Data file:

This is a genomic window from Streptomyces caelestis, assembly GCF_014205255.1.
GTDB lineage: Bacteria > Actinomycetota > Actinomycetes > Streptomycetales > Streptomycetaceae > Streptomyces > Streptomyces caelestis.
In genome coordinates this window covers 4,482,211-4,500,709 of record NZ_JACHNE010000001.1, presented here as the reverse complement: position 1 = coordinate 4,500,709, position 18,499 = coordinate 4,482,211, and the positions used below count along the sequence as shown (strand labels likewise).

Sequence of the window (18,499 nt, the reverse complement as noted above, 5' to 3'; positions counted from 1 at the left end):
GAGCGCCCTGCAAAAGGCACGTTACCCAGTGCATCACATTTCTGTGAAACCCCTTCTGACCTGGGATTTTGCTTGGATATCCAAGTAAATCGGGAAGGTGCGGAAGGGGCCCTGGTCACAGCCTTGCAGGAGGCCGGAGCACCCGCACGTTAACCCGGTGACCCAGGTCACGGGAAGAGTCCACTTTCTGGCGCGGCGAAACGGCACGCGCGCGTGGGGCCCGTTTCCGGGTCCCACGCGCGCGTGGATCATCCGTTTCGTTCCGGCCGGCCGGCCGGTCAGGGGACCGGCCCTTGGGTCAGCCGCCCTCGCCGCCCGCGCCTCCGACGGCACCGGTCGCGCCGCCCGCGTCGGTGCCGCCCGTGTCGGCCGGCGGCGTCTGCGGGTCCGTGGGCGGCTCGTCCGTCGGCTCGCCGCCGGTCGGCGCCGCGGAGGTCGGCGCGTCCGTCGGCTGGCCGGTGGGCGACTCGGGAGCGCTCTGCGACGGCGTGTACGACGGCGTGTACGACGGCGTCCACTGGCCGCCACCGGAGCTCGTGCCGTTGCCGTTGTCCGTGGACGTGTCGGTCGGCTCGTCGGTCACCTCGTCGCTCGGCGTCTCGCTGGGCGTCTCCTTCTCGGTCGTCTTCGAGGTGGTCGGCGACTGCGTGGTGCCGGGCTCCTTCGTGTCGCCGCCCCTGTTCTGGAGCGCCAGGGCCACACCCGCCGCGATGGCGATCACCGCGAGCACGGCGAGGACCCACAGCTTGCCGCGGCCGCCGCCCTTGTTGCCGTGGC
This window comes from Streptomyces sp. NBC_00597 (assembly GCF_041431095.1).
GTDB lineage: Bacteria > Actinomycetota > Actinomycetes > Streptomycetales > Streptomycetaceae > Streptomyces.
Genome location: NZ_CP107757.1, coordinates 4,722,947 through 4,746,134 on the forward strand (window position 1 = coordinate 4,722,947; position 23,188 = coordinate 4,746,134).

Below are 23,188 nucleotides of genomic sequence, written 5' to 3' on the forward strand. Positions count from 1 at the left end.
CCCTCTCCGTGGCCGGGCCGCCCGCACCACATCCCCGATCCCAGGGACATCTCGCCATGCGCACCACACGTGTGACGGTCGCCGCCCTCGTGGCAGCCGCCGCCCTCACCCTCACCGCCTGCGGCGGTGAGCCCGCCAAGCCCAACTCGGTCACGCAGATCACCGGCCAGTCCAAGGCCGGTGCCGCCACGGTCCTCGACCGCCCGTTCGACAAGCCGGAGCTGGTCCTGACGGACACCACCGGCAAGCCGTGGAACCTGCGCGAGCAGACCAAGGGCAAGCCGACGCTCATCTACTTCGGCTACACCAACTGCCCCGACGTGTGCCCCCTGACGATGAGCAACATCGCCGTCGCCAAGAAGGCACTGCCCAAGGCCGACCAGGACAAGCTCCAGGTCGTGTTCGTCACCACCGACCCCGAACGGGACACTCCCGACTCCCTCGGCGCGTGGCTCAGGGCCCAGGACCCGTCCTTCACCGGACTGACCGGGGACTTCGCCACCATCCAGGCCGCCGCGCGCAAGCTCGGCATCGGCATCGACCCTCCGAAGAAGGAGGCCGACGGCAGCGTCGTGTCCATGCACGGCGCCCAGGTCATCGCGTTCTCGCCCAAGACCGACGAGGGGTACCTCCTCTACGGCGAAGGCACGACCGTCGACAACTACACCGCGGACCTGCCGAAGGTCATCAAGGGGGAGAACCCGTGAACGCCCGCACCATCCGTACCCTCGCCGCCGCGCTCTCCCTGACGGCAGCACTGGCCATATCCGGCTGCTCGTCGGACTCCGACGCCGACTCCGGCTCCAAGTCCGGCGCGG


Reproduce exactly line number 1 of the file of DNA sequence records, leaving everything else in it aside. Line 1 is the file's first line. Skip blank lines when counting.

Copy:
This is a genomic window from Streptomyces caelestis, assembly GCF_014205255.1.